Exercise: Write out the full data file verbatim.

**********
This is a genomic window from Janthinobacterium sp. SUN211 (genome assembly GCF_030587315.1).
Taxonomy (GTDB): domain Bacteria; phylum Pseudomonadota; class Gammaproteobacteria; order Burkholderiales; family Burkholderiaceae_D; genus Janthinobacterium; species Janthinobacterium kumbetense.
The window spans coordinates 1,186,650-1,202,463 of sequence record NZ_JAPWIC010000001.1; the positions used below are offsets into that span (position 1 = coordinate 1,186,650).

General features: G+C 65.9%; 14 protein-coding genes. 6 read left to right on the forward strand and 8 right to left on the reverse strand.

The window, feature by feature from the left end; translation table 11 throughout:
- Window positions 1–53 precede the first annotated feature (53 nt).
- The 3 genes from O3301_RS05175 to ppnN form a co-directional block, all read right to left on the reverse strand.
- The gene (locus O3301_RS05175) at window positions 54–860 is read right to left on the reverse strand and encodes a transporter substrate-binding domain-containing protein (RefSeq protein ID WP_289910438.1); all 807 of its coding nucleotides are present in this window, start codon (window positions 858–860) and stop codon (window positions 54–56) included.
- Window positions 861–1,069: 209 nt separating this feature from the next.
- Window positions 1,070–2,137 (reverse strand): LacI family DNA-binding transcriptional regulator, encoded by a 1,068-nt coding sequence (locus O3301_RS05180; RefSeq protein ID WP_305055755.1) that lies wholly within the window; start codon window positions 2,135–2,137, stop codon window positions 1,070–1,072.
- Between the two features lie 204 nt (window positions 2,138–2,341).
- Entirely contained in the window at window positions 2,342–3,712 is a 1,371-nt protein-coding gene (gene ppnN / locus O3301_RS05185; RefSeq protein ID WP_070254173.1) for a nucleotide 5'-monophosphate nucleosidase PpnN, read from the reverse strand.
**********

This is a genomic window from Janthinobacterium sp. SUN211 (genome assembly GCF_030587315.1).
Taxonomy (GTDB): domain Bacteria; phylum Pseudomonadota; class Gammaproteobacteria; order Burkholderiales; family Burkholderiaceae_D; genus Janthinobacterium; species Janthinobacterium kumbetense.
The window spans coordinates 1,186,650-1,202,463 of sequence record NZ_JAPWIC010000001.1; the positions used below are offsets into that span (position 1 = coordinate 1,186,650).

General features: G+C 65.9%; 14 protein-coding genes. 6 read left to right on the forward strand and 8 right to left on the reverse strand.

The window, feature by feature from the left end; translation table 11 throughout:
- Window positions 1–53 precede the first annotated feature (53 nt).
- The 3 genes from O3301_RS05175 to ppnN form a co-directional block, all read right to left on the reverse strand.
- The gene (locus O3301_RS05175) at window positions 54–860 is read right to left on the reverse strand and encodes a transporter substrate-binding domain-containing protein (RefSeq protein ID WP_289910438.1); all 807 of its coding nucleotides are present in this window, start codon (window positions 858–860) and stop codon (window positions 54–56) included.
- Window positions 861–1,069: 209 nt separating this feature from the next.
- Window positions 1,070–2,137 (reverse strand): LacI family DNA-binding transcriptional regulator, encoded by a 1,068-nt coding sequence (locus O3301_RS05180; RefSeq protein ID WP_305055755.1) that lies wholly within the window; start codon window positions 2,135–2,137, stop codon window positions 1,070–1,072.
- Between the two features lie 204 nt (window positions 2,138–2,341).
- Entirely contained in the window at window positions 2,342–3,712 is a 1,371-nt protein-coding gene (gene ppnN / locus O3301_RS05185; RefSeq protein ID WP_070254173.1) for a nucleotide 5'-monophosphate nucleosidase PpnN, read from the reverse strand.